GROW your own flowers. It’s the simplest way to stop buying plants grown in peat compost and sold in plastic pots. It’s always tempting to fill the trolley with blooming bedding plants at the garden centre and plonk them in the garden. But sowing your own bedding plants is easy and much cheaper.

I always remember passing an old guy’s garden in Jedburgh. Every February, his greenhouse sprang into life, was soon crammed with seed trays and his trophies were duly planted out in June. And though I hated his choice of plants, he certainly showed what could be done.

There are two main groups of summer annuals: tender and hardy. You do need heat for tender ones and this will be a problem if you’ve very little space. But everyone can sow hardy specimens as they can be direct sown into a bed.

As I write, tender seedlings like Lobelias and Brachyscome are all vying for propagator space because they need warmth, 18-20C, to get going. Others, including Cosmos and Rudbeckia, are desperately waiting their turn.

Some bedding plants such as my favourite Nicotianas have dust-like seed: sowing isn’t at all difficult, it’s just different.

I use seed trays with enough space to very thinly scatter the seed on the surface. I’m following the golden rule for sowing: the larger the seed, the deeper you plant, so these specks of dust sit on the surface to get enough light to germinate.

Predictably perhaps, I use my own compost mix, but a peat-free alternative is equally possible. Water with a fine rose to settle seed into the soil and put on a cover.

Once seedlings emerge, let more light in during the day by removing the cover. Leave in trays till they have three pairs of leaves, then transplant. They often come out of the seed tray in small clumps. Pull away the weak specimens and plant in 5cm pots.

Separate plants once they’re large enough to handle easily. Wet the clump, hold by the leaves and gently tease apart. You can also identify and snip off less thrifty individuals.

The smaller the seed, the longer the growing time. Since it takes 3-4 months for tiny seeded ones to get large enough to plant out, we need to sow this month. I can leave big seeded Nasturtiums for several weeks to take some pressure off propagator space.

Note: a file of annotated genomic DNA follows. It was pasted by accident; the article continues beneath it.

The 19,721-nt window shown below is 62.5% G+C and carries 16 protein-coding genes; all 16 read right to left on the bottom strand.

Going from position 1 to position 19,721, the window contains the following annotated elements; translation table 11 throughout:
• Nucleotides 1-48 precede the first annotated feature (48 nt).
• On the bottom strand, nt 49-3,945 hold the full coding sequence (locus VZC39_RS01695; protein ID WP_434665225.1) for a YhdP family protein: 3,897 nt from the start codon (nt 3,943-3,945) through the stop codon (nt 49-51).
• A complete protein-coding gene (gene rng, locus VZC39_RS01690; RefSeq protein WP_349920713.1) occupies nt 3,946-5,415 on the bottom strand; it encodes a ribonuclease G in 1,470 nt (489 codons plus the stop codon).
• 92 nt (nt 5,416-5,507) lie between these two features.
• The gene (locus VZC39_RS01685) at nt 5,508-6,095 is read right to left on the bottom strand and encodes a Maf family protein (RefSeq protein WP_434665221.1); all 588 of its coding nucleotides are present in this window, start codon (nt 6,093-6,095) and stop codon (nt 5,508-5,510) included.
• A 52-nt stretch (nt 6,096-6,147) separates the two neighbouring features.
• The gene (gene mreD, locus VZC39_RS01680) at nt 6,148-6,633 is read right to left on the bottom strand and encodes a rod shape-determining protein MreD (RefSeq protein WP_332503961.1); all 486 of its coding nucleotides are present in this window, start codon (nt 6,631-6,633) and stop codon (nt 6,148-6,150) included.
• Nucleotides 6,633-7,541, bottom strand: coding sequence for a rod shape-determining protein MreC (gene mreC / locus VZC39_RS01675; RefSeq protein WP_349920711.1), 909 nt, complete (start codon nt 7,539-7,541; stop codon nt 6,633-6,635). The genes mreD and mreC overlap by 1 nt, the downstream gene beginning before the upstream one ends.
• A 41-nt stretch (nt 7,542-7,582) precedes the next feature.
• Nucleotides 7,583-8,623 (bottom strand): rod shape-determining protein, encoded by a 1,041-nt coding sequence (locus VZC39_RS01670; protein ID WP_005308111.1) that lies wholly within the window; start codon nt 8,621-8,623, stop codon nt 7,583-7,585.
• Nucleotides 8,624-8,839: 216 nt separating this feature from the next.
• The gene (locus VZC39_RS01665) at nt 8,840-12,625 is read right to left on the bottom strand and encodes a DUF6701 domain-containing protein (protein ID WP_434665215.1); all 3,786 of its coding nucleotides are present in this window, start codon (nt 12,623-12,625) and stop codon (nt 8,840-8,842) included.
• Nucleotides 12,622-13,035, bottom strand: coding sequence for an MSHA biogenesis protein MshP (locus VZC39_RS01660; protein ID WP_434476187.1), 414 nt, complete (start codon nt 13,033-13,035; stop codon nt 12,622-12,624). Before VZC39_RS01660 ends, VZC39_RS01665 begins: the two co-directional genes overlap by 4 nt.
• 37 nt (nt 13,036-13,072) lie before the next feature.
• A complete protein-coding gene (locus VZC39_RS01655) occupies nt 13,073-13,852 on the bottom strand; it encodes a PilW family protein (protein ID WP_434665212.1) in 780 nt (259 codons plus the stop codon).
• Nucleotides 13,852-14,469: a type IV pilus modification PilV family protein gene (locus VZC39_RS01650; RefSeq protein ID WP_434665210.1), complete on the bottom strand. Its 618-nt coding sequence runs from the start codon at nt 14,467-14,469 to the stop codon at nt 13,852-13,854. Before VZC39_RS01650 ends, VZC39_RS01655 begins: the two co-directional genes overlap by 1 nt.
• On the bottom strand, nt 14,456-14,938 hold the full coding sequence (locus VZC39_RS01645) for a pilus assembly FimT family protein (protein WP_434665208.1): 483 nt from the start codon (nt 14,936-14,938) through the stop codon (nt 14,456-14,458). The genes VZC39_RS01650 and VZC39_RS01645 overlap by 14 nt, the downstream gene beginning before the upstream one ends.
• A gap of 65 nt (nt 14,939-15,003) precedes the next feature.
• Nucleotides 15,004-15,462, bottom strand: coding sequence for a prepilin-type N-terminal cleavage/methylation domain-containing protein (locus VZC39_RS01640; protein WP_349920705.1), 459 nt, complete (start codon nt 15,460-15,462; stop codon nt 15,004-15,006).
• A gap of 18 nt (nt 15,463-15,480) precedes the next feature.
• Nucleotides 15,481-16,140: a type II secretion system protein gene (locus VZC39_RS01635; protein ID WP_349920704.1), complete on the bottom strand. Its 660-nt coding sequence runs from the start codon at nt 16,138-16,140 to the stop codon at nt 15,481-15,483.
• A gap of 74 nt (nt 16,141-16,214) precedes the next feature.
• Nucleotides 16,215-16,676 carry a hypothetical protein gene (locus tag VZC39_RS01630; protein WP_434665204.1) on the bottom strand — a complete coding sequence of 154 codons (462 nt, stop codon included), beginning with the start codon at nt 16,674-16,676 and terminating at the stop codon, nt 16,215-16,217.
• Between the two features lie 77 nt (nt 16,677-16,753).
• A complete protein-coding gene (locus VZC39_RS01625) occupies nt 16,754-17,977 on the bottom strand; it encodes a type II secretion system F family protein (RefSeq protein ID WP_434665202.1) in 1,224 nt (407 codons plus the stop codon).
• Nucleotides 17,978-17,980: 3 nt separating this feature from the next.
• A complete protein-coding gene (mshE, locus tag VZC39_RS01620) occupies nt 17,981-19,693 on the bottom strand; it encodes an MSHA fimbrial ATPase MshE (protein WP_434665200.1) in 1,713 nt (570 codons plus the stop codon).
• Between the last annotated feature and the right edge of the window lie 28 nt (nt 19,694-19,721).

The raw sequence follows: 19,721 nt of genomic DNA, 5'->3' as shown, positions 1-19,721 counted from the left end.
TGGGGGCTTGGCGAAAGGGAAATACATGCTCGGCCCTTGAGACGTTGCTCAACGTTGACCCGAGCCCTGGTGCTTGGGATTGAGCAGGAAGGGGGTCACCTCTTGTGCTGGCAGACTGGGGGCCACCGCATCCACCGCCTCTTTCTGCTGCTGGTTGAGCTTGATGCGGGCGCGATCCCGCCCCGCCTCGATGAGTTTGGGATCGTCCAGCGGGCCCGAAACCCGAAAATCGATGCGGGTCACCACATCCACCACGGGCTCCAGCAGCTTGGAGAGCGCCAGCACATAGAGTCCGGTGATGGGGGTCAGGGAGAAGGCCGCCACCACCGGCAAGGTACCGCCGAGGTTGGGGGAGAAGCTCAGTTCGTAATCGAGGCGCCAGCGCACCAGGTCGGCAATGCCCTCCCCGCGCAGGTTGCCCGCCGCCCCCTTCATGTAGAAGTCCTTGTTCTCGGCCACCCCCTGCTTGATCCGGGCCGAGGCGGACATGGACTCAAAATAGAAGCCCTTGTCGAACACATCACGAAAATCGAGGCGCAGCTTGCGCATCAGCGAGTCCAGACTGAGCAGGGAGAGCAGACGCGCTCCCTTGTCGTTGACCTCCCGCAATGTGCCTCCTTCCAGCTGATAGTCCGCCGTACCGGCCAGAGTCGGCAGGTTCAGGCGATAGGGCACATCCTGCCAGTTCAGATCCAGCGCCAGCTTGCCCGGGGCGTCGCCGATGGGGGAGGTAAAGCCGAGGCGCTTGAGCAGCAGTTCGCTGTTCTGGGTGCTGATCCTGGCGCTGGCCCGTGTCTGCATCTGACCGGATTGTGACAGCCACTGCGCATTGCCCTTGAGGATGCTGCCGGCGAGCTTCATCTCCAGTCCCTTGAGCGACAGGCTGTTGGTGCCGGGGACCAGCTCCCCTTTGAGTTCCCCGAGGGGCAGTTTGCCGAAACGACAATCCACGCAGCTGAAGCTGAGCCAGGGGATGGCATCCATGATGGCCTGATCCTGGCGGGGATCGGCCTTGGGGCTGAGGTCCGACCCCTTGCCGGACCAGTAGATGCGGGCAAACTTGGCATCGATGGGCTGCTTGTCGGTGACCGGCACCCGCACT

You could also sow hardy annuals in root trainers – they don’t need pricking out – and plant out sturdy little specimens. But why not sow directly into the ground in April once the soil has warmed up a little.

Cornflower, Centuarea cyanus, Love-in-a-Mist, Nigella, and Pot Marigold, Calendula, can all be sown like this.

Two or three weeks before sowing, trowel over your intended patch, level the ground and leave bare. Then just before sowing, hoe the ground to kill tiny emerging weed seedlings. This ‘stale seedbed’ method is great for giving your seed a head start on weeds.

Make a shallow slot 0.5cm deep or scoop out a thin depression, marking exactly where you’ve sown. You could make this easier to identify by sowing in straight lines, squares, circles or whatever you fancy.

Thinly sow seeds, water to let them bed in, and scatter a thin layer of soil on top. The seedlings are very shallow so should be watered regularly but not excessively. Only start thinning seedlings when large enough for you to easily identify the leaves.

Most, but not all, hardy annuals are sown like this, so check a seed packet to confirm what’s recommended. For example, Poppies, both Papaver species and the Californian Eschscholzias should be covered even more thinly than most.

Plant of the week

Iris reticulata ‘Blue Note’ has deep blue – purple petals and falls marked with white dashes; the neat foliage is grey green. Tougher and less susceptible to weather damage than some reticulata irises.